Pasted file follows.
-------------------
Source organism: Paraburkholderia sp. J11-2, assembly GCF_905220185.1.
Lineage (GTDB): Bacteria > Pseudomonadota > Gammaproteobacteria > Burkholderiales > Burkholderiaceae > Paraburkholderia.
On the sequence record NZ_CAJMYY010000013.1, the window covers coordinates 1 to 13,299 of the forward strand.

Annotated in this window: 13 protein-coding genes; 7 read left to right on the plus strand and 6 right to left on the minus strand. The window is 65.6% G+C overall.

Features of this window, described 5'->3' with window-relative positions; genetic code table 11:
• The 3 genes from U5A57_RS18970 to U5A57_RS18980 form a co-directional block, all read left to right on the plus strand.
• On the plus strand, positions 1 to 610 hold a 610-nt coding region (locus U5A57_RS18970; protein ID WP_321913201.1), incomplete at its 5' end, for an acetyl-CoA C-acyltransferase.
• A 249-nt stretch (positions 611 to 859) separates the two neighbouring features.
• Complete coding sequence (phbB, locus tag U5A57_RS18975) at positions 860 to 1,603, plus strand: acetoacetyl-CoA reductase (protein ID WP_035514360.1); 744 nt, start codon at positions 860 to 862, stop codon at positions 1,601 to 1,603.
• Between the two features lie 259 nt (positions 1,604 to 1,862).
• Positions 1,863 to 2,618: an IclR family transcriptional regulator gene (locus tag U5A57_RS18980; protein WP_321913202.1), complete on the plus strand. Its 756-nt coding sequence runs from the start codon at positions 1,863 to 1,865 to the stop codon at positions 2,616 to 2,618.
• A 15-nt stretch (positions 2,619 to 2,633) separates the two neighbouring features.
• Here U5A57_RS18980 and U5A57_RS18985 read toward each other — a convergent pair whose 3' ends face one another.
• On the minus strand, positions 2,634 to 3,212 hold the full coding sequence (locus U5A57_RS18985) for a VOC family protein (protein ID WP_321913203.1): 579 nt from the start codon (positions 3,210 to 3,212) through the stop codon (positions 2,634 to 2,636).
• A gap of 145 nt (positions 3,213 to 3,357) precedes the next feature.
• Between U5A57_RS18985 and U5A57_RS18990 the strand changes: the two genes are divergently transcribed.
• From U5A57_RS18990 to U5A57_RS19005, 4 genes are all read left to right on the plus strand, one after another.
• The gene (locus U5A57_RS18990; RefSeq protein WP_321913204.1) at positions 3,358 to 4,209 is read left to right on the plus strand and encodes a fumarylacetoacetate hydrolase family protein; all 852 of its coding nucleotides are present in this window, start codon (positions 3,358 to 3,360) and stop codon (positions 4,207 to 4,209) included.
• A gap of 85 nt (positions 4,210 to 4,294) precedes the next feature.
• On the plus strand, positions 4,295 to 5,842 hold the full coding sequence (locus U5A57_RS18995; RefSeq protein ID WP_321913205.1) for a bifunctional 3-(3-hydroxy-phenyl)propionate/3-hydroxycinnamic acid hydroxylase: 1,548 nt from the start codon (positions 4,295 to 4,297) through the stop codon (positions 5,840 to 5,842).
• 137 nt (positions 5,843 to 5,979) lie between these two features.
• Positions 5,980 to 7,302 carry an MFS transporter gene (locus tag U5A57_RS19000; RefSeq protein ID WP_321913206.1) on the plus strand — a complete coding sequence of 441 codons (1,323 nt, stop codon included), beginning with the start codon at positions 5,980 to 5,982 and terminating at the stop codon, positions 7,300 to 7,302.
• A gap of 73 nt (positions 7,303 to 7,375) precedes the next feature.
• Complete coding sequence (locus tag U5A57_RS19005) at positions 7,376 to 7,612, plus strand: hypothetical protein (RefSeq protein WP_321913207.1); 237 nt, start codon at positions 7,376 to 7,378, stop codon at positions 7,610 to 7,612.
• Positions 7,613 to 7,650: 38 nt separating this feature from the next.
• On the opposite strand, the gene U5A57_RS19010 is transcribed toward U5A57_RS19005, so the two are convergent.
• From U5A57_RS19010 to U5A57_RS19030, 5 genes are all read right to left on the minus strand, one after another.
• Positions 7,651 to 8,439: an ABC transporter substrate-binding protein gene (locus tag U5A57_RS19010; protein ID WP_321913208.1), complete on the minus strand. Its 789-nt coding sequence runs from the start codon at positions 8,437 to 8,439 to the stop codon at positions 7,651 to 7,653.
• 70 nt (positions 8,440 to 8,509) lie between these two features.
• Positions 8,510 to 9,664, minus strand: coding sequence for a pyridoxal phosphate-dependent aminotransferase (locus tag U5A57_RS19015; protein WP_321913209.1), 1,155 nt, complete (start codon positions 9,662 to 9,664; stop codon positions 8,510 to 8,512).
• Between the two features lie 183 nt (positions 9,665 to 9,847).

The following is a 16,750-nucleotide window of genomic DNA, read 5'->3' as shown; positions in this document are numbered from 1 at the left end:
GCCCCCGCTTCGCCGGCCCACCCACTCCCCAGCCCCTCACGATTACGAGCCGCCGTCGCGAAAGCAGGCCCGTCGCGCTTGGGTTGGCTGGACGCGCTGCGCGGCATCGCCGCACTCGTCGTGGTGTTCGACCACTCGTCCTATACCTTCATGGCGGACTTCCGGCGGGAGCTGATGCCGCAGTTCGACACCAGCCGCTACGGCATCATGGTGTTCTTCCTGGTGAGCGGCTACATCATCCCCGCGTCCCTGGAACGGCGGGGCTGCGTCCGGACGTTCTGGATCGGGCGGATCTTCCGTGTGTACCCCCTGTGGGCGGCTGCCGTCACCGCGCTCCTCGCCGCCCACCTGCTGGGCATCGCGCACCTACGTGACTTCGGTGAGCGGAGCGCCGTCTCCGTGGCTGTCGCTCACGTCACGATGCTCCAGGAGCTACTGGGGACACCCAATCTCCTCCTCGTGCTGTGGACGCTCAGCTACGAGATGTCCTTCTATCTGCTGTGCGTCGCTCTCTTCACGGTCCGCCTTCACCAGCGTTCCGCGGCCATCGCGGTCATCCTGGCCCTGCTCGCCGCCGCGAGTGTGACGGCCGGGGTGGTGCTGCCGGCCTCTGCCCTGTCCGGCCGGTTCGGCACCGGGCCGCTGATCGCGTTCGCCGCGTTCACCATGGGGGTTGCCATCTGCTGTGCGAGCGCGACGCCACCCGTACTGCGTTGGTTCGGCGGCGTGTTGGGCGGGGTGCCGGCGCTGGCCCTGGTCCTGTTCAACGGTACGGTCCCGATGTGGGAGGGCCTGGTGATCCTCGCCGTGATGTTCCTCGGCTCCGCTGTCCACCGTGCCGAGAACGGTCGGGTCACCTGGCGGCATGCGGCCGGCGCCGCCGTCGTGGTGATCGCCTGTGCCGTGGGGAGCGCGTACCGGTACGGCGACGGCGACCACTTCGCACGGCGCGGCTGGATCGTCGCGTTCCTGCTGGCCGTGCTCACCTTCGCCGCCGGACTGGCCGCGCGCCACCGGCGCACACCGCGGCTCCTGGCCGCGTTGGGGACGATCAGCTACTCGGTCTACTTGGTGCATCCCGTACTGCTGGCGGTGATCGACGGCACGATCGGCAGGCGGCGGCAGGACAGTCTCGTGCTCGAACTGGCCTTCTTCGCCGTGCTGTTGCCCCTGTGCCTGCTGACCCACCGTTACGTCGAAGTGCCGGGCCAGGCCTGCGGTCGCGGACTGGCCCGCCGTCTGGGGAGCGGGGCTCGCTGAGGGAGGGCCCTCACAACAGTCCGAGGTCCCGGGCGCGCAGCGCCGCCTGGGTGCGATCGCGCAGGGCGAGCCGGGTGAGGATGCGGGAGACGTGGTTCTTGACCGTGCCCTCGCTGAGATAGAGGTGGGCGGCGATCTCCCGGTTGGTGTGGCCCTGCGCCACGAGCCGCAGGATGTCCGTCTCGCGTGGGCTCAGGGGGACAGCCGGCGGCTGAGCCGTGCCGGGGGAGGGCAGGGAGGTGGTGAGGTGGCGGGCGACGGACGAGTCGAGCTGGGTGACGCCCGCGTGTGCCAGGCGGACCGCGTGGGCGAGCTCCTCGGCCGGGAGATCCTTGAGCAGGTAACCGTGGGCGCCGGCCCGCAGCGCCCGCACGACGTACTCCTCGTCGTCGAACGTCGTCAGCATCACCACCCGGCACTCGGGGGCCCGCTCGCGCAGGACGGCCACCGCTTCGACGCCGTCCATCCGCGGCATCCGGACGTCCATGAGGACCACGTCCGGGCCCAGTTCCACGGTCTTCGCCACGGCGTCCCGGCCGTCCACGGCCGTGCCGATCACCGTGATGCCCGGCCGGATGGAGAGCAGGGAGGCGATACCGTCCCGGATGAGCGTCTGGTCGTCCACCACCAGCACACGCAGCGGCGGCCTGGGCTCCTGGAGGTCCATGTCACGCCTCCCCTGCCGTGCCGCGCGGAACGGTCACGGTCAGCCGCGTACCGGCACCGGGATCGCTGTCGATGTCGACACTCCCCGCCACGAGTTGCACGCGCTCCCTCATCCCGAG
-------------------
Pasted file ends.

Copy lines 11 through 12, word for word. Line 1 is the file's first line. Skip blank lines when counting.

• Positions 1,863 to 2,618: an IclR family transcriptional regulator gene (locus tag U5A57_RS18980; protein WP_321913202.1), complete on the plus strand. Its 756-nt coding sequence runs from the start codon at positions 1,863 to 1,865 to the stop codon at positions 2,616 to 2,618.
• A 15-nt stretch (positions 2,619 to 2,633) separates the two neighbouring features.